Halloween in America Versus Halloween in Britain
Halloween arrived on our shores from the British Isles and it was never the same. I subscribe to a YouTube Channel created by an Englishman now living in the United States. He’s a frequent visitor to Idaho (he loves it here) and currently lives in Illinois. He loves this country and its customs. Laurence Brown also has a tremendous and self-deprecating sense of humor. Many of his October videos feature differences with Halloween.
Pumpkins are also a sense of awe for British immigrants.
When he was growing up, Halloween was a time for dressing as monsters. He says he was first exposed to a wider array of costumes after moving to the Americas. His wife is American.
Pumpkins are also a sense of awe for British immigrants. They aren’t common in the Mother Country. Illinois leads the United States in pumpkin production. At the bottom of this page is one of Laurence’s videos. He’s the type of guy you would like as a neighbor. His sense of wonder is infectious. Videos also deal with differences in celebrating Christmas.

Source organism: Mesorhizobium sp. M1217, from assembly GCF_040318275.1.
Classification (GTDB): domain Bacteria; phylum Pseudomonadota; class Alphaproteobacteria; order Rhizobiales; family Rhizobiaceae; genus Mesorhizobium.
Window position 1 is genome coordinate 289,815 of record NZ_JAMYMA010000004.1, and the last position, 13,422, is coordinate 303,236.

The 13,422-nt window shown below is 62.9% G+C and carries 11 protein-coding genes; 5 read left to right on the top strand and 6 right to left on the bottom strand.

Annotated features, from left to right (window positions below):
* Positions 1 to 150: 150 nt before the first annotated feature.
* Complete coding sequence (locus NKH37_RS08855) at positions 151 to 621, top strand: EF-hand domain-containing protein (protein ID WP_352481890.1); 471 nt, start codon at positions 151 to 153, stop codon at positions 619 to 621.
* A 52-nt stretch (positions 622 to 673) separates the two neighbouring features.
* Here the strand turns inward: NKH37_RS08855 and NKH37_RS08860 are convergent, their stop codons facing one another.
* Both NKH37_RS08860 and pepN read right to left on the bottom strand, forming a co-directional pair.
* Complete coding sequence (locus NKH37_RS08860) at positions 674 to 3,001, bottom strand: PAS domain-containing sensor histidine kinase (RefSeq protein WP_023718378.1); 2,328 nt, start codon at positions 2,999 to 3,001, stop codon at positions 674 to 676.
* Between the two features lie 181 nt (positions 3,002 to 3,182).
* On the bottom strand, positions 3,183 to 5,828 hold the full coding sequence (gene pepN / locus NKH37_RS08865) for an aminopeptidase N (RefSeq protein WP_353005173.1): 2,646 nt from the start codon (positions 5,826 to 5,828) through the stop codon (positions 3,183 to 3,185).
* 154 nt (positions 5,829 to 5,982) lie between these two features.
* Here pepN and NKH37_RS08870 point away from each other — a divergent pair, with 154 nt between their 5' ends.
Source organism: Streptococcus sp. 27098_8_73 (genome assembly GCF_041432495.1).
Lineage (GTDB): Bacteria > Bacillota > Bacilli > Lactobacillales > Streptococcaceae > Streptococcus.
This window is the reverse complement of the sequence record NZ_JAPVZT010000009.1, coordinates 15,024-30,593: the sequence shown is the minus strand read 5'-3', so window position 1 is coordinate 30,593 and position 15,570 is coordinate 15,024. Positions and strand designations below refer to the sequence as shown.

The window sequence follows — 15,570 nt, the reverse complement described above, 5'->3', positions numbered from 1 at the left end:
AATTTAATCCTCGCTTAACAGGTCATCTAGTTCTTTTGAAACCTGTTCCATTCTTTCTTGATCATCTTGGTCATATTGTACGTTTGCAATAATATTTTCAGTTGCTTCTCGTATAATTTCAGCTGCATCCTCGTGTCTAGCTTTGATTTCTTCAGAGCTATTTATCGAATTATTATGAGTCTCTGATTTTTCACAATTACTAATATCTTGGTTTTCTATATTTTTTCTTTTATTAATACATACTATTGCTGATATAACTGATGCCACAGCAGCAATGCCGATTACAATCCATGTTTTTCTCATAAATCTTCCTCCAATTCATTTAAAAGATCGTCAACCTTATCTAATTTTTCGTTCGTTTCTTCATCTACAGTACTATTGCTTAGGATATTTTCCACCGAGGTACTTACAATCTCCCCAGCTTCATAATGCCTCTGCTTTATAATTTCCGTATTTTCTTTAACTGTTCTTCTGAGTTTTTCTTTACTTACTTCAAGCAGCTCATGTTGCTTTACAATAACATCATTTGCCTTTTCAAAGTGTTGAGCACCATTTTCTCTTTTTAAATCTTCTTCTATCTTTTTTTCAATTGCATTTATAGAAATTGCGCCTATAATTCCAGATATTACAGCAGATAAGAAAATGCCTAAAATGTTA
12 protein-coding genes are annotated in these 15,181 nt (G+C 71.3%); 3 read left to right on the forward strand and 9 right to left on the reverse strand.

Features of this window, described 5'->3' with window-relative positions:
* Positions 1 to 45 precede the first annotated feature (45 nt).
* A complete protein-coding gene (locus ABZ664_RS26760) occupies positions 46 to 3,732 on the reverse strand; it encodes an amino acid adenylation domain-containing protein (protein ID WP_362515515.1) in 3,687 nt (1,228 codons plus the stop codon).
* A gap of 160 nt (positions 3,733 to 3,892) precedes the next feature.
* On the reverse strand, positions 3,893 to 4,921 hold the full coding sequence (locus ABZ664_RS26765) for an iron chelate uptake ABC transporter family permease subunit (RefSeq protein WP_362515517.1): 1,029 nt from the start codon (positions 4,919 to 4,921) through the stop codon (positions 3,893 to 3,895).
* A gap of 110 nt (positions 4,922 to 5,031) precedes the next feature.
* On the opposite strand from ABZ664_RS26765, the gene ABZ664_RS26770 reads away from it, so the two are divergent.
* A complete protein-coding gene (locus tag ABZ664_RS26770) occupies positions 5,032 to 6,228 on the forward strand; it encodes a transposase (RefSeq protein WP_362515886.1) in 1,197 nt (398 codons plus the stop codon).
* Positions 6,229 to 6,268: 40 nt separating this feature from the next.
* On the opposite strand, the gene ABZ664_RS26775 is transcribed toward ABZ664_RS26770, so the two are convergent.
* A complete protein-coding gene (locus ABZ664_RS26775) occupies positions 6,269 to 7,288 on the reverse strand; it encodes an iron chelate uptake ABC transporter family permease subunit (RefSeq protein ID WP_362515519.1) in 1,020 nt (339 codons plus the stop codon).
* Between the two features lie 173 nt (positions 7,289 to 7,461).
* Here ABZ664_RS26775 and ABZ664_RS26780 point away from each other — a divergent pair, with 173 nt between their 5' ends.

They don’t have a Thanksgiving on the side of the pond where he comes from. He believes the English should adopt the holiday. He’s awed by Independence Day celebrations and fireworks.
He’s even impressed by St. Patrick’s Day parades and parties he witnesses in Chicago, which are distinctly American and have made it back across the Atlantic.
One tidbit about Halloween. The British give out coins to the children, whereas candy is the currency for Trick-or-Treat in the States. Of course, when I was a kid if someone gave me a coin I dropped it on candy or gumballs.
One caution: Laurence can be a bit salty, although. He almost seems apologetic when he says something slightly off-color.